The appeal of Rooney’s three-minute monologues was his homespun insights on the mundane.  But another part of his appeal was his consistent curmudgeonly tone, like that of a cantankerous uncle who is bothered by just about everything.

On Apostrophes

Because I write my scripts to read myself, I dont spell “don’t” with an apostrophe.  I spell it “dont.” We all know the word and it seems foolish to put in an extraneous apostrophe.

On Birthdays

Age is a defect which we never get over.  The only thing worse than having another birthday is not having another one.

On Progress

I keep buying things that seem like the answer to all my problems, but Im never any better off . . . . And this is universal. Edison invented the lightbulb, but people dont read any more than our grandparents did by candlelight.

On The Moon

Remember when the astronauts brought those rocks back?  They said it might be weeks before the scientists could analyze them and give us their results.  Do you ever remember hearing that rock report?  I think the scientists are embarrassed to tell us those rocks are just like the ones we have on Earth.

On Dictionaries

The argument in the dictionary business is whether to explain the proper use of English or whether to tell you how it’s being used by the most people — often inaccurately.  For instance, I never say “If I were smart.”  I always say “If I was smart.”  I dont like the subjunctive no matter what the dictionary likes. (1)

Today’s Challenge:  Mini-Monologue on a Mundane Matter

What are some pet peeves you have about everyday objects, events, or ideas?  What and why do these things frustrate you? Write a Rooney-esque monologue that expresses the reasoning behind one specific pet peeve or frustration.  Go beyond the obvious, by providing your unique insights on what makes this thing so bad and how either it should be changed or what it tells us about society. (Common Core Writing 2 – Expository)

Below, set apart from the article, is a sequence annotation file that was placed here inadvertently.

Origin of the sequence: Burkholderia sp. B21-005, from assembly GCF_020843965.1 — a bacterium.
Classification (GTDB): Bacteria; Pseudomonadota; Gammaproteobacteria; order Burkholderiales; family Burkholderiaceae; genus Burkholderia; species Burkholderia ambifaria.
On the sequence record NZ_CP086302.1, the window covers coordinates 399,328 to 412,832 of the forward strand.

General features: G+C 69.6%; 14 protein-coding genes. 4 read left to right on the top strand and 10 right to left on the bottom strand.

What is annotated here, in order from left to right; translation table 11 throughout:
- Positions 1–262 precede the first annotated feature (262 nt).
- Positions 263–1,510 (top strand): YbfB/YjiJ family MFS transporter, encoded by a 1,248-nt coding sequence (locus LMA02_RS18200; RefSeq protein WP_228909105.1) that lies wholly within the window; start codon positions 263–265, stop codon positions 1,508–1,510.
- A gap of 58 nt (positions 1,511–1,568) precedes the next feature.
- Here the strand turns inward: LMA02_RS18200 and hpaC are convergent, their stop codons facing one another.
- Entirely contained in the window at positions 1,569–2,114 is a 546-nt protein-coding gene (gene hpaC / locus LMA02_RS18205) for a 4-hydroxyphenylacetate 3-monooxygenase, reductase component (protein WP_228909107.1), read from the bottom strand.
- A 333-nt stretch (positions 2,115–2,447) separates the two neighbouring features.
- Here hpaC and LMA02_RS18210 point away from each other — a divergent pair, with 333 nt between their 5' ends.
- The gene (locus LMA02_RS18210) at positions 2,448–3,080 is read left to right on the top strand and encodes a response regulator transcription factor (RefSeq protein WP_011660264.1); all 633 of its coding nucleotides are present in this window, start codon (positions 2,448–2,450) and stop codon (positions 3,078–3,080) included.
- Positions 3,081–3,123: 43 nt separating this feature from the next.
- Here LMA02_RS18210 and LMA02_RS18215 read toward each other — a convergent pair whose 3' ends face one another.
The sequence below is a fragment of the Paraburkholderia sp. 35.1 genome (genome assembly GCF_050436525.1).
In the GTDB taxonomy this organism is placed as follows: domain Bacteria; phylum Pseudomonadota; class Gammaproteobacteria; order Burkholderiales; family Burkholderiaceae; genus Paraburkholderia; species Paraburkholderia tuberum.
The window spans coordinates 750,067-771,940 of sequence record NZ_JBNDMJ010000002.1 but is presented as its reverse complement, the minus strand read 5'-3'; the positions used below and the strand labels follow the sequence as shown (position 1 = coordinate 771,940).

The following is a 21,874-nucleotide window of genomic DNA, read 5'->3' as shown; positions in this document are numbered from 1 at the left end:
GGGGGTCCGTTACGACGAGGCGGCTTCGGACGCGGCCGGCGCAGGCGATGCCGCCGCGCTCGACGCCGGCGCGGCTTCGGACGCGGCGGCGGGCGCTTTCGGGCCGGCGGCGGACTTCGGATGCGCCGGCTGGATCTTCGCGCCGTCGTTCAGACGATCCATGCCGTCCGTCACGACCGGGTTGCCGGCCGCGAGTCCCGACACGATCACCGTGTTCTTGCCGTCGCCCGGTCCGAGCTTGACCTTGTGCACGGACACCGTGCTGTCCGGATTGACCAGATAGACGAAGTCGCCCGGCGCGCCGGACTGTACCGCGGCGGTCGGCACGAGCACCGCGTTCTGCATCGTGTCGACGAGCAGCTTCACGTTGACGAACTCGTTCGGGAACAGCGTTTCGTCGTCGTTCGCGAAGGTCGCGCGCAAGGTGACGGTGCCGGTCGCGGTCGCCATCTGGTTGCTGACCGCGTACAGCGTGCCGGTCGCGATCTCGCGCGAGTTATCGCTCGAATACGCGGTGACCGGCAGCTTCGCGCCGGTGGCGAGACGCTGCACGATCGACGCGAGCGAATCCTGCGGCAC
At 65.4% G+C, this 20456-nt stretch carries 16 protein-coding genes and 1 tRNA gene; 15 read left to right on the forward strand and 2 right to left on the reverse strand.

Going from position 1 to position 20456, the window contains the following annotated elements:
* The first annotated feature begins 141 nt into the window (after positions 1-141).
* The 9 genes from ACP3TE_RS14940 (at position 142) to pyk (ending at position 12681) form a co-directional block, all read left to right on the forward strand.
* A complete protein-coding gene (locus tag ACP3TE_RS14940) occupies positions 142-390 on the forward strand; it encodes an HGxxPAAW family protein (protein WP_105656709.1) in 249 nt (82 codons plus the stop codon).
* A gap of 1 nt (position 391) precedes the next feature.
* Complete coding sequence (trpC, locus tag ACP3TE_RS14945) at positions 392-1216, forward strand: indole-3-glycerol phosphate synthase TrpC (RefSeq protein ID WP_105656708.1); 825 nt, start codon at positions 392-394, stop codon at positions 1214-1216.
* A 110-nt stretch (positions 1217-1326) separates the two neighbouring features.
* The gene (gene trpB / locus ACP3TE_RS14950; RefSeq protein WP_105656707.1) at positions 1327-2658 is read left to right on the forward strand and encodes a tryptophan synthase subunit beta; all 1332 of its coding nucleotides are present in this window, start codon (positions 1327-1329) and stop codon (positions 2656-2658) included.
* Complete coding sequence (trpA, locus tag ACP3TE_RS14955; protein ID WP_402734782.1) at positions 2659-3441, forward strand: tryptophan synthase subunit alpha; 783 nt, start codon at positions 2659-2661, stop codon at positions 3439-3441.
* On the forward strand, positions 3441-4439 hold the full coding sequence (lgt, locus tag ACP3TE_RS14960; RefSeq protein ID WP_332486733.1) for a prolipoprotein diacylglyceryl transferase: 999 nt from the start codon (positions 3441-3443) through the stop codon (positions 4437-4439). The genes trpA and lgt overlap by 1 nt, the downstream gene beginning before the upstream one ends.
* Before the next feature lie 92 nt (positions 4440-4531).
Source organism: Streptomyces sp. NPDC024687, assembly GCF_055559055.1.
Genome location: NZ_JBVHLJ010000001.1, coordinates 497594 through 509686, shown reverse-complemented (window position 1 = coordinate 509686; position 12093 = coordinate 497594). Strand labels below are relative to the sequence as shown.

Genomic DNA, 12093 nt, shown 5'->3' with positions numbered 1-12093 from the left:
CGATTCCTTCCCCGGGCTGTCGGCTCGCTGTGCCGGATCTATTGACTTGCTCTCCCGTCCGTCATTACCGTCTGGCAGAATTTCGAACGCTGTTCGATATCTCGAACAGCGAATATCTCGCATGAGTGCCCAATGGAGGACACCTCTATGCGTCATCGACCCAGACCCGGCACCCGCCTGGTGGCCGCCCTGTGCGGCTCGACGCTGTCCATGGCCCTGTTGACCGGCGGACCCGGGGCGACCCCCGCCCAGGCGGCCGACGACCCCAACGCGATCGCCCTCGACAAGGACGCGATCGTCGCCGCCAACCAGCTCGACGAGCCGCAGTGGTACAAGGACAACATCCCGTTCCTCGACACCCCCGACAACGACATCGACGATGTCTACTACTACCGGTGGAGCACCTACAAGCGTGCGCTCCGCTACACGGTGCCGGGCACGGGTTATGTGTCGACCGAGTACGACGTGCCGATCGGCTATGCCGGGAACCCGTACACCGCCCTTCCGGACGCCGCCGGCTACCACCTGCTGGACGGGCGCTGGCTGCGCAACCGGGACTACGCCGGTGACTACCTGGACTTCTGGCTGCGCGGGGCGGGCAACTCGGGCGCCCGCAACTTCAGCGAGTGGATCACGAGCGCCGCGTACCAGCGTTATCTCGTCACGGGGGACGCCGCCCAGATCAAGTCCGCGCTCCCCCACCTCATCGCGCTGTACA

Quotation of the Day: I don’t like food that’s too carefully arranged; it makes me think that the chef is spending too much time arranging and not enough time cooking. If I wanted a picture I’d buy a painting.  -Andy Rooney

1-Rooney, Andy.  Years of Minutes: The Best of Rooney from 60 Minutes.  New York:  Public Affairs, 2003.

January 13: Language Myth Day

Legend has it that on this day in 1795, the U.S. Congress voted on a bill that would have established German as the official language of the United States.  The legend continues by claiming that the bill failed by only a single vote, a vote surprisingly cast by a man of German heritage, the first Speaker of the U.S. House of Representatives Frederick Augustus Muhlenberg.

As is usually the case, the truth behind the legend is much less astonishing.  There was in fact a language bill considered by Congress on January 13, 1795, but instead of giving the German language any official status, it would have merely mandated the printing of federal laws in both German and English.  In the course of debating the bill on January 13th there was a casting of ballots that failed by a single vote, but that was merely a motion to adjourn, and there is no evidence that even that vote was cast by Muhlenberg.  The final vote on the translation of the federal laws was rejected by Congress one month later, and there is no record of the final vote numbers (1).

The whole truth is that the German language never came within a hair’s breadth of becoming the official language of the United States.  Furthermore, although there have been attempts to make English the official language of the United States, the truth is that the United States has never had an official language.

Today’s Challenge:  What’s the Verdict?

What are some examples of language or writing rules that you have been taught in school?  Are the rules valid, or are they merely myths?  Like the myth of the German Language Bill, various myths have been perpetuated through the years regarding the use of the English language.  Although there may be some kernels of truth in each of these rules, a true investigation will reveal that the rules themselves are fallacious.  Investigate one of the English language rules below, or one you have encountered from your own experience, and research the validity of the rule.  Write up your verdict using evidence and examples that reveal the rule’s validity or falsehood.